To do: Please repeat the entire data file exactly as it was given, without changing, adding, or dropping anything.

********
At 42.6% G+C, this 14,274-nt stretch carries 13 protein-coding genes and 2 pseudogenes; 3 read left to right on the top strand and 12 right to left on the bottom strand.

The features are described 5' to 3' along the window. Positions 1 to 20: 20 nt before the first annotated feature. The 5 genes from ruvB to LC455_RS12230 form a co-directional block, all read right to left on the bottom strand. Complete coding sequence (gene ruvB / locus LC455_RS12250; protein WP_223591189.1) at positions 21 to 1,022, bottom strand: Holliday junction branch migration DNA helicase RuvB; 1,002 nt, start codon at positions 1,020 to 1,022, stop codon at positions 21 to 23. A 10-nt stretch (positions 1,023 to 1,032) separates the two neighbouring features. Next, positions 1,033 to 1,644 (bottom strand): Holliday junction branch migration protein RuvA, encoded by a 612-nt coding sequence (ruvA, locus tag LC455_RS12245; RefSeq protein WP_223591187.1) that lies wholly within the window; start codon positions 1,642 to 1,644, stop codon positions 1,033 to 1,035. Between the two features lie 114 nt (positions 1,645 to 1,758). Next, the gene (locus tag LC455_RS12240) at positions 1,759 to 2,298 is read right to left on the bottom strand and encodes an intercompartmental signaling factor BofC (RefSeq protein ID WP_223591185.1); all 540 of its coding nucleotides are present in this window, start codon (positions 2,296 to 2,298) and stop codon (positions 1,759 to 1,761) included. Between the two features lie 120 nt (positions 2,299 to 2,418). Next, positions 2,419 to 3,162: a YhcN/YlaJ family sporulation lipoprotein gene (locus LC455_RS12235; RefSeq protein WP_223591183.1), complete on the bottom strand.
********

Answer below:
At 42.6% G+C, this 14,274-nt stretch carries 13 protein-coding genes and 2 pseudogenes; 3 read left to right on the top strand and 12 right to left on the bottom strand.

The features are described 5' to 3' along the window. Positions 1 to 20: 20 nt before the first annotated feature. The 5 genes from ruvB to LC455_RS12230 form a co-directional block, all read right to left on the bottom strand. Complete coding sequence (gene ruvB / locus LC455_RS12250; protein WP_223591189.1) at positions 21 to 1,022, bottom strand: Holliday junction branch migration DNA helicase RuvB; 1,002 nt, start codon at positions 1,020 to 1,022, stop codon at positions 21 to 23. A 10-nt stretch (positions 1,023 to 1,032) separates the two neighbouring features. Next, positions 1,033 to 1,644 (bottom strand): Holliday junction branch migration protein RuvA, encoded by a 612-nt coding sequence (ruvA, locus tag LC455_RS12245; RefSeq protein WP_223591187.1) that lies wholly within the window; start codon positions 1,642 to 1,644, stop codon positions 1,033 to 1,035. Between the two features lie 114 nt (positions 1,645 to 1,758). Next, the gene (locus tag LC455_RS12240) at positions 1,759 to 2,298 is read right to left on the bottom strand and encodes an intercompartmental signaling factor BofC (RefSeq protein ID WP_223591185.1); all 540 of its coding nucleotides are present in this window, start codon (positions 2,296 to 2,298) and stop codon (positions 1,759 to 1,761) included. Between the two features lie 120 nt (positions 2,299 to 2,418). Next, positions 2,419 to 3,162: a YhcN/YlaJ family sporulation lipoprotein gene (locus LC455_RS12235; RefSeq protein WP_223591183.1), complete on the bottom strand.